Dealing with Difficult People: 10 Tips for Defusing Toxic Situations

Empathy, keeping your ego under control and knowing when to be quiet are just a few of the ways campus police and security officers can improve interactions with members of their campus community and keep arrests or citations from escalating into violence.

Dealing with Difficult People: 10 Tips for Defusing Toxic Situations

Photo: clipart.com

6. Keep your ego in check. Remember we do more than protect; we also serve. We enforce the laws as representatives of the college, hospital, district, local jurisdiction or state. We cannot take violations personally. And “disrespect of cop,” which at one time or another has angered each of us, only clouds our judgment and reduces our ability to empathize with the citizens we serve. Your ego will always get you into trouble. How often have you wanted to give a smart-ass response to a citizen’s statement that he or she pays your salary. Your zinger asking for a raise will feel good for a few moments, until you learn the citizen has filed a complaint. (A better response is, “Yes you do, and so do a lot of other persons for me to keep these roads safe”). So what if a citizen calls you names? Remember “sticks and stones?” Whom does it hurt to give a citizen the last word as long as you have the last act?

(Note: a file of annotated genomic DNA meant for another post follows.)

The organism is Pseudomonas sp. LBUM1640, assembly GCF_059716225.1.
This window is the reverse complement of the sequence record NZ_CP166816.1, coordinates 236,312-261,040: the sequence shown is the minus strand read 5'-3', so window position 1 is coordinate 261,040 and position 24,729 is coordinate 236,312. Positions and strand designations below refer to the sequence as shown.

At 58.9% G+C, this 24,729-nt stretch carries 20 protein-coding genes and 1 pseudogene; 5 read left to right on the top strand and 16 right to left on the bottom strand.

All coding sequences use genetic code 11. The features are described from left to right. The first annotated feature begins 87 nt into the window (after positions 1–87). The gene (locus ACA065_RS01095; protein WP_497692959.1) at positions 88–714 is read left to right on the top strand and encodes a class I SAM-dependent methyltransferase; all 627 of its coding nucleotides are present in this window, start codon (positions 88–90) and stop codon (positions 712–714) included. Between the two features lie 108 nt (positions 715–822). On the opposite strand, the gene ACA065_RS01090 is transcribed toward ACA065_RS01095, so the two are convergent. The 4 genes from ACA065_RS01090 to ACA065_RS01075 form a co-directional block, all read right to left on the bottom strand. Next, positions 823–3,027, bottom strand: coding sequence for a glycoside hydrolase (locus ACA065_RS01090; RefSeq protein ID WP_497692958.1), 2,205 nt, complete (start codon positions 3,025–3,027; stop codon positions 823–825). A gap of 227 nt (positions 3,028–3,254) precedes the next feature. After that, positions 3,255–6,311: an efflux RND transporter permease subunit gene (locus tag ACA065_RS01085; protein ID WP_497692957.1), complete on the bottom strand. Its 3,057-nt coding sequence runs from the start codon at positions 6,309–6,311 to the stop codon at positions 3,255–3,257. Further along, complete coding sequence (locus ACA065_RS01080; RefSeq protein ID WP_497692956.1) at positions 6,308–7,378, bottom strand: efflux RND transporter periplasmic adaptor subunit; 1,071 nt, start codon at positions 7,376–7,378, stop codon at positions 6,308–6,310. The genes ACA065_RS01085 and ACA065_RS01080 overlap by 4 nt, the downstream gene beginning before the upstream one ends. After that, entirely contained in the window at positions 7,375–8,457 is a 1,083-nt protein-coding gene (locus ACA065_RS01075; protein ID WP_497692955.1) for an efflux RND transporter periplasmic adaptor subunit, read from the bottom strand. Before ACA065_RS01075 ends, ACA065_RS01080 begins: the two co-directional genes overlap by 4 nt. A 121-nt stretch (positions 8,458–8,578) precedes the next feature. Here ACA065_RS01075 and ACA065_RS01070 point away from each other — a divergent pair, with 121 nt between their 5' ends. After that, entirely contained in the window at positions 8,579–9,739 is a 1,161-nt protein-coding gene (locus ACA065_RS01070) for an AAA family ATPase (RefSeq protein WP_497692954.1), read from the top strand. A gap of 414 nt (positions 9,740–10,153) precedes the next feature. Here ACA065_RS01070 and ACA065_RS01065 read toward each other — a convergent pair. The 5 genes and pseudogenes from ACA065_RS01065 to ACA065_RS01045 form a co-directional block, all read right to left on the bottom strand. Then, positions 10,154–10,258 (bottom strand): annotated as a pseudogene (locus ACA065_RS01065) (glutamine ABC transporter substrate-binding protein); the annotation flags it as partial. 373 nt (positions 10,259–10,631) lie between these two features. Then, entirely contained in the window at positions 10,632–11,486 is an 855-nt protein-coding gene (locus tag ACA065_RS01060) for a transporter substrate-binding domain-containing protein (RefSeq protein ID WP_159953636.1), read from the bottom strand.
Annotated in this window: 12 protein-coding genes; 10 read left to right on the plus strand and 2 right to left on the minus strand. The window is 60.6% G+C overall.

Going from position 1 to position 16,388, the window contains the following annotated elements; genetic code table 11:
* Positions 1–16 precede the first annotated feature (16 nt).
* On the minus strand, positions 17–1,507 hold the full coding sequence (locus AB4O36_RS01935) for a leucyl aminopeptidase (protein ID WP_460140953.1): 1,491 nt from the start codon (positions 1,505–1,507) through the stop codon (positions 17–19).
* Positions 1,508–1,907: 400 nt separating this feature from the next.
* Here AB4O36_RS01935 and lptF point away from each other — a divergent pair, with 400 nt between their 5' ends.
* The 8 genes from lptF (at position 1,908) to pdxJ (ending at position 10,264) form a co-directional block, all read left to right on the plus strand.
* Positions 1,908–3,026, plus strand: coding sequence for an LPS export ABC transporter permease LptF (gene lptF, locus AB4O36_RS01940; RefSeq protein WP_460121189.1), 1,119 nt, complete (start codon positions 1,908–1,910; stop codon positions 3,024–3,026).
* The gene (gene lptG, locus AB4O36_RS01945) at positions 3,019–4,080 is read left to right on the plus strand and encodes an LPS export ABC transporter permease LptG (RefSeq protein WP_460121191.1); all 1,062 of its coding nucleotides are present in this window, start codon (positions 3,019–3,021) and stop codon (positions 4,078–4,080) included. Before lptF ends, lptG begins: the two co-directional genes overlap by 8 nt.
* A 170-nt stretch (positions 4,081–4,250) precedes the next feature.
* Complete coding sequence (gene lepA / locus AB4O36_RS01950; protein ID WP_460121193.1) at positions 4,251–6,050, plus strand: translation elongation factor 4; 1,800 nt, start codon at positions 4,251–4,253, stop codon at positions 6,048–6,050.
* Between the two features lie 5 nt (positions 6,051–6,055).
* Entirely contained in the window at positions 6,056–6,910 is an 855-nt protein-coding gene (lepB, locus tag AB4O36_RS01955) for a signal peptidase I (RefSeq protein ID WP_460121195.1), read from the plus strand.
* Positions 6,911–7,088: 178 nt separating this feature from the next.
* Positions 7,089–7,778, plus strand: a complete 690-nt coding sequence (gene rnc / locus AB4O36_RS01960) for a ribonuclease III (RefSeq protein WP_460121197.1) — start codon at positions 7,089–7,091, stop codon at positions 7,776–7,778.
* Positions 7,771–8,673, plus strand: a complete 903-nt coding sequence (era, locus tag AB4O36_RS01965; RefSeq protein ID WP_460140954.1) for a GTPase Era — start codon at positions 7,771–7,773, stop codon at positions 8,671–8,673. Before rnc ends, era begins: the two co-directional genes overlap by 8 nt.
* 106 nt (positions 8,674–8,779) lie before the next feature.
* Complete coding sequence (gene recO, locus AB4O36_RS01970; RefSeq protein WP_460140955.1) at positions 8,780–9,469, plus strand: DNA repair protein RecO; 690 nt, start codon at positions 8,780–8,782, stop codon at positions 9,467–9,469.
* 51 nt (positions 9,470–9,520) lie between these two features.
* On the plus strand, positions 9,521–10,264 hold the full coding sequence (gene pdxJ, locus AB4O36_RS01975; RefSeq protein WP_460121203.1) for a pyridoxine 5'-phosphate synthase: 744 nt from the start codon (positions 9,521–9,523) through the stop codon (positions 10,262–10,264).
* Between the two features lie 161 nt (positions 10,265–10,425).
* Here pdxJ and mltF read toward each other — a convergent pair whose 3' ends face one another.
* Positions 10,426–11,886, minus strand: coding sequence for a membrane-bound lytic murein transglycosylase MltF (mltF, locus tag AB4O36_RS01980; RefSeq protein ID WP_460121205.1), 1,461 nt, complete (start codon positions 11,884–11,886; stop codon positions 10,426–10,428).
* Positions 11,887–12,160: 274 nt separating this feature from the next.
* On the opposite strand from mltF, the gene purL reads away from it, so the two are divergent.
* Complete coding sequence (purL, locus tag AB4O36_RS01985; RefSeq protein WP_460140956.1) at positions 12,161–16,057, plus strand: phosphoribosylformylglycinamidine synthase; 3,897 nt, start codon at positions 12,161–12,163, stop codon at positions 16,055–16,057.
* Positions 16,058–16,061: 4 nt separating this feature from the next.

In the same vein, forget giving someone an attitude adjustment. In the movies Cool Hand Luke and One Flew Over the Cuckoo’s Nest, both the warden and Nurse Ratchett tried to get their charges’ minds right. It just doesn’t happen. It’s arrogant to think you can change the totality of someone’s prior experiences during a brief 5-minute encounter.

7. Kno
w when to shut up.
Part of treating someone with respect is listening to what they have to say. You can’t figure out what’s wrong if you’re talking.

You also need to understand what you’re hearing. Verbal Judo teaches practitioners listening to a rant, to interject themselves into the conversation and then paraphrase what they think is upsetting the citizen.  For instance, an officer might say “Whoa.  Hold on a second. You’re telling me you’re upset because … (provide the reason).” If the response is “you’re damn right,” now you know the problem you need to address. Sometimes, you’ll find there is another reason. For instance, a speeder may actually be upset because his insurance is going to go up. You may respond saying you were in an off-duty accident years ago (empathy), and you took a driver improvement course, which saved you long-term insurance costs. You will be perceived as understanding and trying to be helpful.

8. Know what not to say. It’s the rare cop who has never told someone to “calm down.” When we say this, however, we imply the person is out of control and has a behavioral problem; not the best way to calm a situation. Similarly, consider the actual messages we send when we say the following, or words to the same effect: “You wouldn’t understand” (you’re stupid); “What do you want me to do about it?” (I’m not smart enough to help you); “Because those are the rules” (I am a robotic bureaucrat with no discretion); “Be reasonable” (you’re unreasonable); “I’m not going to say this again” (get ready to fight, run, stop listening, etc.).